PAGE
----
Michele – Competing against yourself.

 

Kathi – Exactly. We were our own competition. The Red House retreats have done incredibly well, thank God, and we love doing them, but with Leverage, we had cannibalized our audience. So, we made the very hard decision, this year, we would not, for now (and probably never, but I don’t know what God has in store) do it as a large scale conference anymore. This is the first time I’m saying it publically. I said it at Leverage, we knew that decision was happening. I was sad for a day. I was really sad for a day. Then I was like, “Okay! This is what we’re doing.” Can I tell you what I was saddest about?

 

Michele – What were you sad about?

 

Kathi – It’s so ego. It was fun to be founder of a big conference that was doing well.

 

Michele – I love your self-awareness with that. I love that. It was your brain child. I remember when you came up with the whole Leverage content on the napkin. I remember all of that. I remember us sitting in an Airbnb on the east coast. Remember talking about that? We were talking about all your ideas for Leverage. I remember all of that. To be a founder of something brand new and so big, it’s hard to let go of.

 

Kathi – You know, I was like, “Okay, you’re the most shallow person on the planet.” But here’s what I learned: None of that content is disappearing.

 

Michele – No! It’s not going away.

 

Kathi – And we’re taking a lot of those things and we’re putting them in The Red House. What I’ve discovered about myself in 2019, that is radically different than what I thought before, is, I’m not a one-on-one person, and I’m not a large group person. I am a small group leader.

 

Michele – I like that. Again, I think that’s wisdom and self-awareness.

 

Kathi – And it’s so freeing, but it’s hard to get out of that mindset. You had sent me an email about coaching clients. You have so many clients that are waiting to be coached by you, that you are saying, “Hey, can I refer people to you?” and I’m like, “Oh my, gosh! I should absolutely do this. Of course!” Then, I realized, “No, that’s not what I do anymore.”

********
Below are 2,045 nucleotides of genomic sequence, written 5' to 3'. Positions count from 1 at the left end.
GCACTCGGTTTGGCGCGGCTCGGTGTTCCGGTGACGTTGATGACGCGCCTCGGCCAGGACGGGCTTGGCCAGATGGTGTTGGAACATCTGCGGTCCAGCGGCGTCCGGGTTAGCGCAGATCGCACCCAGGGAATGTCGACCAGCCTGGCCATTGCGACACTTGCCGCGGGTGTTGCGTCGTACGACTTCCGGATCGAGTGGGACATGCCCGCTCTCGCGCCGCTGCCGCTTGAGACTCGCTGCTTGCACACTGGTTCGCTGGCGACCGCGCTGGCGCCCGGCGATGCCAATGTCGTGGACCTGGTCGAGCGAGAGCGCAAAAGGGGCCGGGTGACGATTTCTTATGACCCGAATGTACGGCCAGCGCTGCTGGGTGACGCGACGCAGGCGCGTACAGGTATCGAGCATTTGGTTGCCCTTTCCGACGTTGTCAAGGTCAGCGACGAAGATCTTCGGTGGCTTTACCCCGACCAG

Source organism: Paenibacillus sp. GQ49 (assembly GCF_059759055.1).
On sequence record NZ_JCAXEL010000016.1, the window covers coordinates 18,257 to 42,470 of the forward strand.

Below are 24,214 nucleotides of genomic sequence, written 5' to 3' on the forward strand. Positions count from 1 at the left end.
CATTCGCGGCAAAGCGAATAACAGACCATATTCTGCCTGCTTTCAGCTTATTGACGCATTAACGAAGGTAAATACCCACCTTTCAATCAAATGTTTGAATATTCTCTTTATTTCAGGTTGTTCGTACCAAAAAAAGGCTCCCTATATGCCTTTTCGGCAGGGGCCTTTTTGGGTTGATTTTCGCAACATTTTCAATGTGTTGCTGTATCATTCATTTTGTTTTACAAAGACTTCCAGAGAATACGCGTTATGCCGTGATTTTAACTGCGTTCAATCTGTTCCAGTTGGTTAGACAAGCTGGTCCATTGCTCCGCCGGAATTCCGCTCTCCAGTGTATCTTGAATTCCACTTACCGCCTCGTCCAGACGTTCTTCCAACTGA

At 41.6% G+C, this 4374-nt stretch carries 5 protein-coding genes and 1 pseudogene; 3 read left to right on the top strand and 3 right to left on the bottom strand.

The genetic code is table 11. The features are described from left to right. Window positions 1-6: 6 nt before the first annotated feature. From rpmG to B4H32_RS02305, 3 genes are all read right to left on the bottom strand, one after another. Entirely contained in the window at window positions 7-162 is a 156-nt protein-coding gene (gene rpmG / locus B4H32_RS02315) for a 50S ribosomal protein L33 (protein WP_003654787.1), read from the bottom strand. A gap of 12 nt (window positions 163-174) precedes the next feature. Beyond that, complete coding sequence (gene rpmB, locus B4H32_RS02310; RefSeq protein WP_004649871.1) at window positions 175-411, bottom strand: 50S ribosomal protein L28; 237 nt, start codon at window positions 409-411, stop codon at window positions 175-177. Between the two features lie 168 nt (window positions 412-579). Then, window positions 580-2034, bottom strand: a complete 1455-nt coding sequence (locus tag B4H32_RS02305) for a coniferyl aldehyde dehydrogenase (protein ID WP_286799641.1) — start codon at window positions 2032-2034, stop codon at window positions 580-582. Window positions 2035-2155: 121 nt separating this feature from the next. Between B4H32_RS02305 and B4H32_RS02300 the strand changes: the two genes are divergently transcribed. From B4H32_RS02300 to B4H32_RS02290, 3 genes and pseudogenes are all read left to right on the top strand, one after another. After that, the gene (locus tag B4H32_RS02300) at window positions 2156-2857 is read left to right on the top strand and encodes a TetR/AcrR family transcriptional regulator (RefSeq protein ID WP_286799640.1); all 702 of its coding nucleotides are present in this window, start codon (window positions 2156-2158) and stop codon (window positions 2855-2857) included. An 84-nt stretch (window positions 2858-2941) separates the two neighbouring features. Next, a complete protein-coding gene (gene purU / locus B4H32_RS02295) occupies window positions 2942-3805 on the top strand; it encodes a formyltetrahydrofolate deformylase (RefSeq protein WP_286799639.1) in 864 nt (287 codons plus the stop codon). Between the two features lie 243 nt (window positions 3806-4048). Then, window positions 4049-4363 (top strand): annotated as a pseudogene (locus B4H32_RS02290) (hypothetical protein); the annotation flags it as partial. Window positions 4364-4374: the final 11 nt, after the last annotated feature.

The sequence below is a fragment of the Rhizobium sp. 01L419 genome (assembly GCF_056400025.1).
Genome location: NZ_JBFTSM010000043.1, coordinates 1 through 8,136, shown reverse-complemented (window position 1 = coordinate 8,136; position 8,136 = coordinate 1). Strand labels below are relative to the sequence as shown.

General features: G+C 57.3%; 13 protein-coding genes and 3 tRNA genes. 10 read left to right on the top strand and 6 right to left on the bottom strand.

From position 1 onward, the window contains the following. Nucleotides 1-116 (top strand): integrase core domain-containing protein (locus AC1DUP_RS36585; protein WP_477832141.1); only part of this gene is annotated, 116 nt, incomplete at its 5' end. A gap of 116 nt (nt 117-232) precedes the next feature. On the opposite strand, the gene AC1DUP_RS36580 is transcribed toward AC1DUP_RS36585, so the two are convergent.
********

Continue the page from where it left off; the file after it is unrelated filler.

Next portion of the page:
Michele – Oh, good!

 

Kathi – You want people to be with the right people, and right now, I would not be the right people. So, everything for me is shifting. We are doing twice as many Writing at The Red Houses this year as we did last year. Part of that is because we have groups coming back. That shows me that small groups are my jam. We have groups coming back, so that’s amazing. I’m doing a mastermind of six people. That’s my jam. When I know everybody’s name, but they’re not pouring out to me about their third child’s problems at school? I don’t want to get that deep with a person. I want to be in a group where we’re…

 

Michele – A unified purpose. Coming together for a purpose.

 

Kathi – Exactly. We’re speaking about marketing, we’re speaking about ‘How do we build your business?” That kind of stuff I love, but I have learned that I don’t want to do, for now at least, the large groups.

 

Michele – That’s its own kind of nightmare. It’s a lot of work to put on events.

 

Kathi – I would say that Leverage took four months out of our year. It was a third of our year that was committed to Leverage and it was worth it, but it’s not going forward. So, we’ll do Leverage here at The Red House. Instead of having six small groups, we’ll have one small group of six. We’re doing alumni here, so it’s exciting. How did I take me 52 years?